And pressing CDs is still cheaper than vinyl. An indie band won't really be able to press a vinyl run without significant outlay and major sales. Major bands, well, that's different. They can release pretty much whatever they want and still recoup the costs. But an indie band needs to come up with between $1000-$1500 for a single run of 100 records. CD duplication is much, much cheaper than that.
  4.  (8268.12)
    trust me im aware of the things you mentioned, i still just dont get the point at this juncture. most (diy-i should clarify thats pretty much what im always referring to) bands are only pressing 3-500 records at a time these days anyway since its much better to go to a re-press than it is to sit on a grand worth of unsold vinyl.

    to come full circle, its these economic realities that create anomalies like Youth Attack and Hozac records, whos new releases sell out in 20 minutes and are instantly artificially valuable. the RAW NERVE lp, a mere month old, has two limited versions which were gone in minutes and already sell for $50+. of course, we all know it will be back down to realistic levels shortly, but still.
    • CommentAuthorZJVavrek
    • CommentTimeMay 25th 2010
     (8268.13)
    I don't say this to be rude, merely to inform: Hypersensitive has certainly been pirated. By me. Back when I found Ghost Machine's first album (self-titled), I checked the internet to see if they had anything more, and tried out a copy of Hypersensitive I found. I deleted it simply because it had all the songs I liked from the first album, plus new songs that I didn't fancy. This thread prompted me to check and, yes, there's still an active torrent going.

    Thank you, however, for pointing out to me that the lead singer has another band or two. I'll be sure to look for their albums, since I liked that guy's style.
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      CommentAuthorreosarevok
    • CommentTimeMay 25th 2010
     (8268.14)
    Most small independent bands I know go directly from demo cd to vinyl without even thinking of releasing an "official" CD. And the ones that do release CDs usually sit on them longer than with the vinyls. Also talking about DIY, of course.
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      CommentAuthorjoe.distort
    • CommentTimeMay 25th 2010 edited
     (8268.15)
    totally- and you can find demo cdrs that are about equivalent in value to demo tapes. for the purposes of this conversation, i do consider cdrs done as demo or for a super quick turnaround tour-only thing still relevant. its just the pro ones where im confused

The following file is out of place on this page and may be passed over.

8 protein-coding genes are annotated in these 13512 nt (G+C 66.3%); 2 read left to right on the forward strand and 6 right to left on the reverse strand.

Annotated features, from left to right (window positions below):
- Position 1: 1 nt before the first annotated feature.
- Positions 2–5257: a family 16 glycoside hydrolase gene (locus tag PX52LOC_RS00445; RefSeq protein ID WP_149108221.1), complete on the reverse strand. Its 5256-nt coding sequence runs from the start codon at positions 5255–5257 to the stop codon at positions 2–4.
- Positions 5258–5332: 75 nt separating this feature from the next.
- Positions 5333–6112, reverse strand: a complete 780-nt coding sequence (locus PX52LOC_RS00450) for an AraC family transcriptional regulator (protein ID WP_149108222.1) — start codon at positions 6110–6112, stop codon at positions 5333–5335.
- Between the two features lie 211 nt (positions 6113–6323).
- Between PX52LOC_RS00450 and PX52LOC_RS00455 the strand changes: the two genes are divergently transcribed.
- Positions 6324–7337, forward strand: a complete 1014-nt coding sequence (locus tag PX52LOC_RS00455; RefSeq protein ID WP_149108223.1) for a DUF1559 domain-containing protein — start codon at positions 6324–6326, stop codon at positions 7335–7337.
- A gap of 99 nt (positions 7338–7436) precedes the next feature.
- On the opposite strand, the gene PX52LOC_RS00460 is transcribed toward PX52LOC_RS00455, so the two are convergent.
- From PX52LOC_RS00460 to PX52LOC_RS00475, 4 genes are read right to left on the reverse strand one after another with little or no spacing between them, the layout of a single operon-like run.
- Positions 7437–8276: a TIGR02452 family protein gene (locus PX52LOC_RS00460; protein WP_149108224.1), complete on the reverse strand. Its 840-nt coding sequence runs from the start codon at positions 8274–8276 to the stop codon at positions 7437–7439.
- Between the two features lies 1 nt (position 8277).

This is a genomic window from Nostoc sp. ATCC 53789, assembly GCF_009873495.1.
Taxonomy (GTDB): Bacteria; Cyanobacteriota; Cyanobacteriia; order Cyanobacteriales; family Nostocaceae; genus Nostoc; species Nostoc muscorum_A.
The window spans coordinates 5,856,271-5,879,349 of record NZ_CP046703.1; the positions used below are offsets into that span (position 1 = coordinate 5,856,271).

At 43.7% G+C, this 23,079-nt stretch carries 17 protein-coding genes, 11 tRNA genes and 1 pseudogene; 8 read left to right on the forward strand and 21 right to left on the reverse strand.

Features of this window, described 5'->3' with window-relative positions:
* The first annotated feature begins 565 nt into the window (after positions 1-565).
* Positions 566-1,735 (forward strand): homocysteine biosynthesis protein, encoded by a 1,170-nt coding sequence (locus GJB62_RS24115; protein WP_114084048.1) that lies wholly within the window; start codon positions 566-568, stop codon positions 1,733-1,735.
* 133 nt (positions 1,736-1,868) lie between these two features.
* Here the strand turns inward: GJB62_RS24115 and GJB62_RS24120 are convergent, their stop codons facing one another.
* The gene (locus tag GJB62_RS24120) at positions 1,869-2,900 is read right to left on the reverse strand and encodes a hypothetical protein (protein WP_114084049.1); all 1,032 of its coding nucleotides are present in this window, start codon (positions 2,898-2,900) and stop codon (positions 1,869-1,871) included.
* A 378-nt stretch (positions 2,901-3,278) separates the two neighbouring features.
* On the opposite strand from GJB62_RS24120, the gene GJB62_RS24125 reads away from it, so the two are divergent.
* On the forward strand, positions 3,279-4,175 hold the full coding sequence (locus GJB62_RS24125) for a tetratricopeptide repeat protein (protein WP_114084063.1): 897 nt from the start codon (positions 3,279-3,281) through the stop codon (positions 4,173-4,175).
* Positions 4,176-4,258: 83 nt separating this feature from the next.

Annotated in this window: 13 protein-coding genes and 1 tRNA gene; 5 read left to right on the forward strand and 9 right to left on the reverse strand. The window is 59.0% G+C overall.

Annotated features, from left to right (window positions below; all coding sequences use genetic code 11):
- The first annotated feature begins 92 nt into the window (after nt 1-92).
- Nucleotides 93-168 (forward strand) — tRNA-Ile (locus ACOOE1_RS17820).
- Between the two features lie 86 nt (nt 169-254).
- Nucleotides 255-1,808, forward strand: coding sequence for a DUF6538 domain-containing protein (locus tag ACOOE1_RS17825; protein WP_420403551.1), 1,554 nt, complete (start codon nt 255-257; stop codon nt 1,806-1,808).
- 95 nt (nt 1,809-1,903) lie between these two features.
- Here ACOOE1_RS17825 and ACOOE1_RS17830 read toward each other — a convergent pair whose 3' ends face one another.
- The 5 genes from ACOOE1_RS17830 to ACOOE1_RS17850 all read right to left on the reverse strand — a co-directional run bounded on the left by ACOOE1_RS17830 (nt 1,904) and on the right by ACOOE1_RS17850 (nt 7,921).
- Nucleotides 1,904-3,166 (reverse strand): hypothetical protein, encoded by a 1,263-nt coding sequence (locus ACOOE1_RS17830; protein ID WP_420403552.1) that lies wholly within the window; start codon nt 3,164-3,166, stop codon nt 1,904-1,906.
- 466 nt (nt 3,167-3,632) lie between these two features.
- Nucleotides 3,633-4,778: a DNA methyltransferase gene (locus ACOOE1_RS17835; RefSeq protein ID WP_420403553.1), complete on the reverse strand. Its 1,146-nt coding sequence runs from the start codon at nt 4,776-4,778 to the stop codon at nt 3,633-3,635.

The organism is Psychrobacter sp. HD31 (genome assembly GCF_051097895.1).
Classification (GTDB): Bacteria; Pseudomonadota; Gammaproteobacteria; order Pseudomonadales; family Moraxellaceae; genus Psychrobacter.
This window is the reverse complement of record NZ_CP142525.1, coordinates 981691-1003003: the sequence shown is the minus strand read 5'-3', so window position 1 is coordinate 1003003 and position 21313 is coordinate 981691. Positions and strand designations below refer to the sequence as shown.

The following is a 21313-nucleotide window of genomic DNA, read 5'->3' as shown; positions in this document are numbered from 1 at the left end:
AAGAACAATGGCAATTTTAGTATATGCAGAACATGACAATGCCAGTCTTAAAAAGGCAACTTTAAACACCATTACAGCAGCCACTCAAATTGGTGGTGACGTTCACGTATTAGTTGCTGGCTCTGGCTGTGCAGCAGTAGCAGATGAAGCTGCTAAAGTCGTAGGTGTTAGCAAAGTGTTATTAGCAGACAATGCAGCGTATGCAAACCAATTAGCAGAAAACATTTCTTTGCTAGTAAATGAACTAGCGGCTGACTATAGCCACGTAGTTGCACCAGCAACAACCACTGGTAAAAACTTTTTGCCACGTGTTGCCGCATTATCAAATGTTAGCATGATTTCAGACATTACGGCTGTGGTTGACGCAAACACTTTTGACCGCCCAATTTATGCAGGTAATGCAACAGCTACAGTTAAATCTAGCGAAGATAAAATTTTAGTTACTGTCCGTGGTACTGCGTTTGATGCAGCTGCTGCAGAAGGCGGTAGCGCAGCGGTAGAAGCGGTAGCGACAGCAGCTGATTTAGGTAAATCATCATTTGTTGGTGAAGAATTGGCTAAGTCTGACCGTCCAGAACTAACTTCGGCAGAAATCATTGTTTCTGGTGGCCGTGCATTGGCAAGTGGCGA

another question: does anyone collect/buy test presses? they are pretty neat and all, but i just dont have the $$$
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      CommentAuthorreosarevok
    • CommentTimeMay 25th 2010
     (8268.16)
    I don't have the money to buy half the normal vinyl I'd want. Test presses might be nice, but unless I happen to be walking down the street and having one fall on my head, I'd say they're not for me.

    I also have a moral problem with earning money with DIY vinyl. Not the bands, of course, but selling sold out records for 100$ or so just doesn't seem right to me. Of course, if you put them on eBay and they reach the price alone... that's different, but I've seen people directly asking for 80$ for a 7" that says the equivalent of "don't pay more than 3€" in the sleeve. But I have moral problems with a lot of things, so it might just be me.
  5.  (8268.17)
    i had never sold anything on ebay until after i moved this year and just needed to thin it out. i used to feel it was wrong, but now i have no problem making a little money on records that i dont like. HOWEVER, i think its fucked to buy something with the sole purpose of flipping for a profit- i did it a small amount of times, and it just felt wrong and i wont do it again.
    • CommentAuthortachyon42
    • CommentTimeMay 25th 2010
     (8268.18)
    @ZJVavrek
    The torrent I found was only 128 bitrate. Props though if you are the one who put it up, because the album definitely deservers a wider listening base, and most people can't or won't pay ebay prices for it.
    Check out Five Finger Death Punch-Mainstream thrash metal, and Motograter(their first self titled album)-Tribal groove metal. Ivan Moody is in both.


    I stick with cds because right now I see it as the best preservable quality I can easily buy, being able to rip it into lossless formats. If I had the money? I'd definitely pick up a vinyl copy as well.

    I can't think of the band off the top of my head, but I saw an indie group selling an album for well over $100.00(or at least it was the asking price on Amazon) and the tracks were almost less than a minute each, totaling less than ten minutes of music. An experimental group, does anybody know perchance the band? For some reason I thought the name had to do something with insects... It intrigued me but forgot to write it down.
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      CommentAuthorjeremiah
    • CommentTimeMay 25th 2010
     (8268.19)
    CDs are my preferred format, probably because that is the format of my youth, but I don't really get the appeal of vinyl, they are a pain in the ass. If I have a CD I can easily listen to it at home in my car and at work, a record I could only play at home (which is where I listen to music the least).

    Vinyl is also really expensive, it cost the bands and/or labels an arm & a leg to make so it ends up being super expensive to buy, and they put way less music on vinyl now, a lot of records have 1-2 songs per side and cost $15...

    A long run of CDs makes sense to me, considering the band/label is going to send out 300-500 promos a 1,000 pressing seems reasonable, I know plenty of people who have sold off 500 CDs... (although I also know plenty of people with 900 unsold CDs in their closet)
  6.  (8268.20)
    @tachyon i cant really help...theres probably a hundred fast hardcore records that easily sell for $100 for less than ten minutes of music. multiply that by tenfold if talking about a limited version instead of a regular press
    @jeremiah if talking about bands sending out that many 'promo' copies of a press i think we may be talking about entirely different arenas of music.